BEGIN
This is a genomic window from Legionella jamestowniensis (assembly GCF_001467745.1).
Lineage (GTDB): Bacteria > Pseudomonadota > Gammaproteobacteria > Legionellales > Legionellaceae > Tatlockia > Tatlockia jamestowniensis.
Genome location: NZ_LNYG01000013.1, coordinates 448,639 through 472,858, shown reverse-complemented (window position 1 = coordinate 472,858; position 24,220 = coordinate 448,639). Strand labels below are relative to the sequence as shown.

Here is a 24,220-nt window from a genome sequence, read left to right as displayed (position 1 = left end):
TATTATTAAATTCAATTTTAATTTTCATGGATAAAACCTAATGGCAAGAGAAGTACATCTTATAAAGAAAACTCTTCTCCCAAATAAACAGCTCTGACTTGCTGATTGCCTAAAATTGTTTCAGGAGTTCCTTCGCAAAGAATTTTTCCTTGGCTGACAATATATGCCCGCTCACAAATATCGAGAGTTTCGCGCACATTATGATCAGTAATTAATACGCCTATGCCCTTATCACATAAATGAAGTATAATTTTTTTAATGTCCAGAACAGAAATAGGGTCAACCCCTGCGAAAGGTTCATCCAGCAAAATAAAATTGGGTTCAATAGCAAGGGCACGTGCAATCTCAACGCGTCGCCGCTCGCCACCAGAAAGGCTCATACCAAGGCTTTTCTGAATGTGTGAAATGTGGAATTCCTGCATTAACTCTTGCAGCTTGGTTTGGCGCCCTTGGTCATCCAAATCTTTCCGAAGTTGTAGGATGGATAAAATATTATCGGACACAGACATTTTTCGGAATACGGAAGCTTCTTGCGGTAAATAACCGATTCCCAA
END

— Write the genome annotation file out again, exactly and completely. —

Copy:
This is a genomic window from Legionella jamestowniensis (assembly GCF_001467745.1).
Lineage (GTDB): Bacteria > Pseudomonadota > Gammaproteobacteria > Legionellales > Legionellaceae > Tatlockia > Tatlockia jamestowniensis.
Genome location: NZ_LNYG01000013.1, coordinates 448,639 through 472,858, shown reverse-complemented (window position 1 = coordinate 472,858; position 24,220 = coordinate 448,639). Strand labels below are relative to the sequence as shown.

Here is a 24,220-nt window from a genome sequence, read left to right as displayed (position 1 = left end):
TATTATTAAATTCAATTTTAATTTTCATGGATAAAACCTAATGGCAAGAGAAGTACATCTTATAAAGAAAACTCTTCTCCCAAATAAACAGCTCTGACTTGCTGATTGCCTAAAATTGTTTCAGGAGTTCCTTCGCAAAGAATTTTTCCTTGGCTGACAATATATGCCCGCTCACAAATATCGAGAGTTTCGCGCACATTATGATCAGTAATTAATACGCCTATGCCCTTATCACATAAATGAAGTATAATTTTTTTAATGTCCAGAACAGAAATAGGGTCAACCCCTGCGAAAGGTTCATCCAGCAAAATAAAATTGGGTTCAATAGCAAGGGCACGTGCAATCTCAACGCGTCGCCGCTCGCCACCAGAAAGGCTCATACCAAGGCTTTTCTGAATGTGTGAAATGTGGAATTCCTGCATTAACTCTTGCAGCTTGGTTTGGCGCCCTTGGTCATCCAAATCTTTCCGAAGTTGTAGGATGGATAAAATATTATCGGACACAGACATTTTTCGGAATACGGAAGCTTCTTGCGGTAAATAACCGATTCCCAA